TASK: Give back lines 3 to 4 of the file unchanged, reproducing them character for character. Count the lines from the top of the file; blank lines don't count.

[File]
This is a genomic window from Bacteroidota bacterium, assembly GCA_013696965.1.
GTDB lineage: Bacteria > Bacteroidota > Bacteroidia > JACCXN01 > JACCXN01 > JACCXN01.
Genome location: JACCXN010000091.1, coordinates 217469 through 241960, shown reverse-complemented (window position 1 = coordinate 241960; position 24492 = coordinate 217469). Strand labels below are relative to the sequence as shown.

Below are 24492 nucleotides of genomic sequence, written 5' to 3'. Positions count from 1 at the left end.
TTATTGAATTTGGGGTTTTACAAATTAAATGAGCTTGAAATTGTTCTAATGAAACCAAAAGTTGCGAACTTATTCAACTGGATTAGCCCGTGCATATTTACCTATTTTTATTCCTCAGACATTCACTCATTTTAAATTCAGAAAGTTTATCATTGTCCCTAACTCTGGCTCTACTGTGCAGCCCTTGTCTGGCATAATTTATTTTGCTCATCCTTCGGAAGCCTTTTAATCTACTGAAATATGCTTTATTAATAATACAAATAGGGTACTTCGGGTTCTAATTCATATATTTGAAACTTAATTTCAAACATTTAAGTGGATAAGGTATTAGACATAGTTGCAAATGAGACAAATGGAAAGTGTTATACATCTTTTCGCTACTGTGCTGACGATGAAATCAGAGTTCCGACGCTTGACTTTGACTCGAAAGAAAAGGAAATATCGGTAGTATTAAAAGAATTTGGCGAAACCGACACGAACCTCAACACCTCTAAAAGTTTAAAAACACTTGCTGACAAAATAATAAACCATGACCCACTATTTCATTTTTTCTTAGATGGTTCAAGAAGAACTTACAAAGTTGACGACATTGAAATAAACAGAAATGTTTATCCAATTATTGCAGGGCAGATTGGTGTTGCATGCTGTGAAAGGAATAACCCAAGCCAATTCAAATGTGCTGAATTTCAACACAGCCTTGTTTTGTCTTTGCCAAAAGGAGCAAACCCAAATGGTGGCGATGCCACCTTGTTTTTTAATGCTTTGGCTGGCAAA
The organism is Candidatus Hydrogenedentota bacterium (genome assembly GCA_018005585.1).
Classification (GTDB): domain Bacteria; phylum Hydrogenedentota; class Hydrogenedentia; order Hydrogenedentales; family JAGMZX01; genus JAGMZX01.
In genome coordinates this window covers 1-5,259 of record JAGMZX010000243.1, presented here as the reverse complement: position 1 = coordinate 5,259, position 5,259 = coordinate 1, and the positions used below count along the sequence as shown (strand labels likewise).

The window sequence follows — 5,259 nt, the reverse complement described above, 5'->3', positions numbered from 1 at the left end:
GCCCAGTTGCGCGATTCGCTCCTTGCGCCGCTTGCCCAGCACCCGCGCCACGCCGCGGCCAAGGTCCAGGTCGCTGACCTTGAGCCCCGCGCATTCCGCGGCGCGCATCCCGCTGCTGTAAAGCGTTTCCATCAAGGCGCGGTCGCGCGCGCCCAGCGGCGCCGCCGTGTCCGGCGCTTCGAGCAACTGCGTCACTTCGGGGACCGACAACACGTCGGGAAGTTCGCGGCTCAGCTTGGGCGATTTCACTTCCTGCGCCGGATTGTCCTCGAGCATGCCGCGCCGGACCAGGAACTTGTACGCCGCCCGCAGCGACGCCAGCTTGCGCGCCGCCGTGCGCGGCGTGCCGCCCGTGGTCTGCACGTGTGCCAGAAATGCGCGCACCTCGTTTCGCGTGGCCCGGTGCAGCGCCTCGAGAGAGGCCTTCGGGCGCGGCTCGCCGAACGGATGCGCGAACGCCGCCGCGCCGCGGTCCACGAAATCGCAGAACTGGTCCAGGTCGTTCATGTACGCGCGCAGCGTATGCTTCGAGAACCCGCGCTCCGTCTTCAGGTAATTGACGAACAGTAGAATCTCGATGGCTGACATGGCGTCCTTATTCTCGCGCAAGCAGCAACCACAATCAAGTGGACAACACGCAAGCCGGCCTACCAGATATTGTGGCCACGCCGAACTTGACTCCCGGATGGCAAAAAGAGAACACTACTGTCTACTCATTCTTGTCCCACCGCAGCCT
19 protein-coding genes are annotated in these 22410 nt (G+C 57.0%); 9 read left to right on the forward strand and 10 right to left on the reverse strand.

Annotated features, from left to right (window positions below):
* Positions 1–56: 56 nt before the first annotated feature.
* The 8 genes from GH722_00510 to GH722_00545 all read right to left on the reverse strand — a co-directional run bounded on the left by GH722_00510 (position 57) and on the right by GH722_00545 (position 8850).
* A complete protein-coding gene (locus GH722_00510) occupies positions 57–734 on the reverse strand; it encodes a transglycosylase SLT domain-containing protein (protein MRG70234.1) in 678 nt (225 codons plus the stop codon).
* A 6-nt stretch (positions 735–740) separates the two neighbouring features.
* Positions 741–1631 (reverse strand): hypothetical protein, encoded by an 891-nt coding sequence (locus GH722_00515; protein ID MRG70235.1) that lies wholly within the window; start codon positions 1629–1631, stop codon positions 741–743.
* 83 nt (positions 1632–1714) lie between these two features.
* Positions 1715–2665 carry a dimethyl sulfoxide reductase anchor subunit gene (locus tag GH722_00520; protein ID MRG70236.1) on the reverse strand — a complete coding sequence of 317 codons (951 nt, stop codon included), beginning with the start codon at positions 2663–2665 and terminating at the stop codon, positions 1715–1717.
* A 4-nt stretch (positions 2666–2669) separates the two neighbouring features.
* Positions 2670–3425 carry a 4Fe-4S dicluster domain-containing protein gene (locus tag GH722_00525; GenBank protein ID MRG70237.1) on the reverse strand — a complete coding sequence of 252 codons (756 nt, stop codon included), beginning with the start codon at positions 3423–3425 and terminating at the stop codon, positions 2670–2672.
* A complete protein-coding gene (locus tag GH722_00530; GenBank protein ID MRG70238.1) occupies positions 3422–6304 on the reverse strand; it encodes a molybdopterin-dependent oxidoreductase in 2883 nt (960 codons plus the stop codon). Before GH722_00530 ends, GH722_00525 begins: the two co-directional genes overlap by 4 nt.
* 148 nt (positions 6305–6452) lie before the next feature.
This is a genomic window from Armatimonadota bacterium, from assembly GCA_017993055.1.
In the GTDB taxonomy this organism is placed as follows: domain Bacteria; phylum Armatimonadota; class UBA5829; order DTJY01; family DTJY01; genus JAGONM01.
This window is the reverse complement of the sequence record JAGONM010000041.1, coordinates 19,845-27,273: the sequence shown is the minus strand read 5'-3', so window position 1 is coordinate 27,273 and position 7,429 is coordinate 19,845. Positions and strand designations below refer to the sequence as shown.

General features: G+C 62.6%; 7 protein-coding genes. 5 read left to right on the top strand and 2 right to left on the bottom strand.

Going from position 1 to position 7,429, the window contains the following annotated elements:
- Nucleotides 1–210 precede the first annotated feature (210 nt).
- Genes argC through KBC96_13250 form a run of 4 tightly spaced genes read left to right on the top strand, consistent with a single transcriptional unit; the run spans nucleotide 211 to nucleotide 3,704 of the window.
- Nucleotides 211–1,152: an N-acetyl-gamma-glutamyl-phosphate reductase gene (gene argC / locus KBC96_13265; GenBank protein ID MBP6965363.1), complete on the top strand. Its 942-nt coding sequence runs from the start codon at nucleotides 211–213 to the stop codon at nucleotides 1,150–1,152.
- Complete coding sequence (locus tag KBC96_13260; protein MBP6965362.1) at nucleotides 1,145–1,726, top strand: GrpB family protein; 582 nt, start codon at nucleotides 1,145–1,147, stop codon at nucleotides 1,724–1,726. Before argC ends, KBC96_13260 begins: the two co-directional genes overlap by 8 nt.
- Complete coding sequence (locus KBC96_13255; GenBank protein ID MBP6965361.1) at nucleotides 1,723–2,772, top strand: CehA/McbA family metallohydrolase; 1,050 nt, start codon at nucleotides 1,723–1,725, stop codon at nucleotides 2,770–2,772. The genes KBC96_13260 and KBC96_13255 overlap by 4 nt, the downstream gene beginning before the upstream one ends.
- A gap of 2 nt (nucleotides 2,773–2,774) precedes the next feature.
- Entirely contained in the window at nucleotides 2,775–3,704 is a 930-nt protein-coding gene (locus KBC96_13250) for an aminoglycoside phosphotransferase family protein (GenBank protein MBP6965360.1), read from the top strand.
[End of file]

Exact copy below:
Genome location: JACCXN010000091.1, coordinates 217469 through 241960, shown reverse-complemented (window position 1 = coordinate 241960; position 24492 = coordinate 217469). Strand labels below are relative to the sequence as shown.

Below are 24492 nucleotides of genomic sequence, written 5' to 3'. Positions count from 1 at the left end.